Little wonder, then, that it was a bemused-looking Twigg who took to the mike for his acceptance speech. Fresh-faced and hunched-shouldered, in a suit that looked as if it had been hastily swiped off a much larger brother, he looked for all the world like a dazed Lottery-winner.
Just 48 hours before his victory, Twigg, lacking a campaign photocopier of his own, had been making frantic jaunts to his local print shop to run off more leaflets. "We knew there was a big swing, but we didn't realise it would be big enough to win," he says.
He had met Portillo in February, when the Cabinet minister invited his two opponents to lunch. "It was very pleasant. We talked about the constituency and a little bit about ourselves. I think he was sussing us out to see what kind of opponents he actually had."
With hindsight, were the Tories so unpopular that Labour could have fielded a monkey and won? Twigg chuckles. "I couldn't claim an enormous personal vote. I think a first-time candidate rarely has that, whoever they're standing against. But I do think it was more than simply a matter of him losing."
Now decked out in an appropriately sized suit and a snazzy Matinique tie, it has to be said that Twigg, lightly gelled haircut and all, is much easier on the eye than many of his colleagues. Handsome and lightly bronzed, he hasn't yet assumed either the grey complexion or the cynical manner of some of the old Westminster hands. New to the interview game, he is nervy as to quite what to say and how far to go, although not unexpectedly he is one of the Blair evangelists.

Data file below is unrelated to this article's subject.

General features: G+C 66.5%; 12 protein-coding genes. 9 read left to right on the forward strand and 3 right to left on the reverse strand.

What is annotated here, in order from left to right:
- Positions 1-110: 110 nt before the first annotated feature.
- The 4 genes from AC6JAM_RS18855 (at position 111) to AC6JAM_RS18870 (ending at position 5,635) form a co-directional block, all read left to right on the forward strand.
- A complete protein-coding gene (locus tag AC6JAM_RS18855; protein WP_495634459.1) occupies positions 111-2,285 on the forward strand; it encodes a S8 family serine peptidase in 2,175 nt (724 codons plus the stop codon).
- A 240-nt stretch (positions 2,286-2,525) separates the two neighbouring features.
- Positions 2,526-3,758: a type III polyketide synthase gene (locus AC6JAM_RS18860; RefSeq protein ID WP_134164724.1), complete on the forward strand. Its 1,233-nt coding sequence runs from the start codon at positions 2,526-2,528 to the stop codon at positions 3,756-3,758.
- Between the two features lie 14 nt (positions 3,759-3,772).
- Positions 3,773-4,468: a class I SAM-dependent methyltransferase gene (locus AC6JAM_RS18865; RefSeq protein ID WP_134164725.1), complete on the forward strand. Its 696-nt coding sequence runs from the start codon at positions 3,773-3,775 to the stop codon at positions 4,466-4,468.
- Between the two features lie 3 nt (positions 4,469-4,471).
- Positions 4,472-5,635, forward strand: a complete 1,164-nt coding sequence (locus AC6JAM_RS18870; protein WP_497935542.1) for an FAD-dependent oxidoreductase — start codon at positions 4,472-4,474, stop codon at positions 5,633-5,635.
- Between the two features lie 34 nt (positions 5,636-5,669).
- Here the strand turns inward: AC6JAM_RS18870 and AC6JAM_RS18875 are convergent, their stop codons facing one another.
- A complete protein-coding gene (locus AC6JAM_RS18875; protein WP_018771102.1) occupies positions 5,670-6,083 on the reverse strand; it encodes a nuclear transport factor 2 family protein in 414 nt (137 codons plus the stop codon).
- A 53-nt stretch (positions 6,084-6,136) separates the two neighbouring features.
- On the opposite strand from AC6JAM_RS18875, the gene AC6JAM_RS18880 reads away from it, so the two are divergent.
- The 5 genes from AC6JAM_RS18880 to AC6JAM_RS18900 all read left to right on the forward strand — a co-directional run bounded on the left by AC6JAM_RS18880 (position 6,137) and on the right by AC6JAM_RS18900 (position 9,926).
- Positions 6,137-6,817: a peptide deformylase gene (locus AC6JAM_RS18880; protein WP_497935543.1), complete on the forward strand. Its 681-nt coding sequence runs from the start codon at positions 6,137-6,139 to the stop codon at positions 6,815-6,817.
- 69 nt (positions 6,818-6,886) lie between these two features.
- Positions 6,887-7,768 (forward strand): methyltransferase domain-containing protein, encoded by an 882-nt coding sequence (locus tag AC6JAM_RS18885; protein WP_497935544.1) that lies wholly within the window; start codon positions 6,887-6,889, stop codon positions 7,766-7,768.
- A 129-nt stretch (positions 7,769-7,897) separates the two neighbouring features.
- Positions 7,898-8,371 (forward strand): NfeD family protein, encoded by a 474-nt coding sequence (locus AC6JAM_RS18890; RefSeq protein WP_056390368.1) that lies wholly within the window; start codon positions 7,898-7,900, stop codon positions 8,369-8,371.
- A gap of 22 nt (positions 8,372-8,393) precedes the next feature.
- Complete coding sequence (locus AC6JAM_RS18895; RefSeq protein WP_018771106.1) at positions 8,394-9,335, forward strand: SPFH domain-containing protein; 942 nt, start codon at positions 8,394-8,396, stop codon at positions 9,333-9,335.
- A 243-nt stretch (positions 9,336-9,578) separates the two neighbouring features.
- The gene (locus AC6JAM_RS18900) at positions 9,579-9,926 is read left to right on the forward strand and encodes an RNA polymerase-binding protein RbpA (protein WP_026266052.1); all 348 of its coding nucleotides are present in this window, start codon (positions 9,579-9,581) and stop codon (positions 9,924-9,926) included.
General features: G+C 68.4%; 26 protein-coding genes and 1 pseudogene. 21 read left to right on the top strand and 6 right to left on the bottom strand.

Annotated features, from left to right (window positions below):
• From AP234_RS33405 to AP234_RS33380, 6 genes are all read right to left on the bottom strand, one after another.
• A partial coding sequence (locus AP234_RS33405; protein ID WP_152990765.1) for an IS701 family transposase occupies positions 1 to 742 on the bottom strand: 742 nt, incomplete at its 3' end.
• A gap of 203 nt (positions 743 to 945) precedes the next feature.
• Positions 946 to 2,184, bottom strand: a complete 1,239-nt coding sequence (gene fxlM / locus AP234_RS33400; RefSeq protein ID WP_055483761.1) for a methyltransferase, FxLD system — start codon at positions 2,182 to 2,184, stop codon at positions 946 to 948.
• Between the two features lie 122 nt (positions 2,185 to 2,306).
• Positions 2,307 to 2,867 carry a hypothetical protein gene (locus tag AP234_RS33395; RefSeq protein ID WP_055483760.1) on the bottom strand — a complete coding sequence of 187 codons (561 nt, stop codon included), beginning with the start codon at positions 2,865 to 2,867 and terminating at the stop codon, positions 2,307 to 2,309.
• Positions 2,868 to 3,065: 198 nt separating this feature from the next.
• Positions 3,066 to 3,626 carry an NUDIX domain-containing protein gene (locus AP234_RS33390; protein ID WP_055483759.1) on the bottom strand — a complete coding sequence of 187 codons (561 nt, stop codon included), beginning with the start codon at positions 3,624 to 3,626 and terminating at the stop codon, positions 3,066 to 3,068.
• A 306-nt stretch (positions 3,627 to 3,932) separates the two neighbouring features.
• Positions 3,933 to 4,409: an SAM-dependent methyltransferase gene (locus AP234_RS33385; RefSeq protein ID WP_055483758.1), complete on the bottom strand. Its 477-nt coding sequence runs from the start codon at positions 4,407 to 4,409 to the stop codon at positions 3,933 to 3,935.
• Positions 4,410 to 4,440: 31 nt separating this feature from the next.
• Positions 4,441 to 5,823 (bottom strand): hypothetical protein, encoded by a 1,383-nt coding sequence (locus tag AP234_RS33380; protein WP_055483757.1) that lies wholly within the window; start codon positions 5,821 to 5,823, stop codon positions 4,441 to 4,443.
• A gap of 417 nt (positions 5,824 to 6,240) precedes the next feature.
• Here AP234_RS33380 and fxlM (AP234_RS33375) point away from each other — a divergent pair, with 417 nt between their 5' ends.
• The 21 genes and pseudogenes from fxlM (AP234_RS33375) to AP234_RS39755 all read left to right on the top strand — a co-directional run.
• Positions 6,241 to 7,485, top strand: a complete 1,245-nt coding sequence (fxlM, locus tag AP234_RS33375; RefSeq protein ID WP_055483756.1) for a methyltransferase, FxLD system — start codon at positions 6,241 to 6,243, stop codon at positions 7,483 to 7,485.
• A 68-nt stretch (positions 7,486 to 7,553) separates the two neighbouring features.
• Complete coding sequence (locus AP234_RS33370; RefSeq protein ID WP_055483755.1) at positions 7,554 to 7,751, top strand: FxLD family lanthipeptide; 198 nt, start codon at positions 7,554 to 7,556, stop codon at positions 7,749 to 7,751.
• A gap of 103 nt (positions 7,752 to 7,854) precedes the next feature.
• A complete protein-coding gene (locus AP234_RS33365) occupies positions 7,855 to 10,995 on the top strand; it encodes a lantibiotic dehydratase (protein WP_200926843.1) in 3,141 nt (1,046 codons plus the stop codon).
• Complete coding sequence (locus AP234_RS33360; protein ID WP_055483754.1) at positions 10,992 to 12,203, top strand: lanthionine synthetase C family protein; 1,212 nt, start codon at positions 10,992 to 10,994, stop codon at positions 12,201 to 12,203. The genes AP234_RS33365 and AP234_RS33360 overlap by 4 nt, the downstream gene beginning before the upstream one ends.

Twigg has followed a well-trodden path to the Commons. Student politics at Oxford, president of the NUS for two years, Islington councillor, researcher for Margaret Hodge MP, and, until his election, general secretary of the Fabian Society. This lack of experience outside politics seems ever more common among the new breed of politician. "It would be a problem if everyone was like me," he concedes. "But I haven't only been a politician. Although the Fabian Society is a political organisation, the general secretary is actually a management position."
As one of only three openly gay MPs (Chris Smith and Ben Bradshaw being the others), he is acutely aware of the danger of being pigeon-holed as a one-issue politician, especially as the brouhaha over lowering the legal age of consent rages on. Citing the pamphlet he has written on PR, he asserts that his interests are substantially more wide-ranging than those specifically connected to the gay community. "The fact that I'm gay is a personal thing to me," he stresses. "I think Chris Smith is a role model for this. I don't think he was ever seen as a single-issue politician."
Since the last election the Conservative benches have possessed no openly gay Tories. How many closet Tories would he estimate there are? He flounders. "I don't know ... I really can't ... I don't think it would be helpful. I don't see any point in speculation." So does that mean there aren't any? "Of course there are. Definitely." So why, in this more relaxed social climate, are they not following his example? "Although I am by no means claiming that there is no prejudice on our side, on the Tory side there is more prejudice at the grass roots. So some Conservatives might feel it could be politically damaging."
He is vehemently opposed to the concept of outing. "It is just plain wrong, and I know all the arguments about hypocrisy. Obviously I would prefer that people did come out, but nobody has the right to make that choice on someone else's behalf. It's a very personal choice for all of us."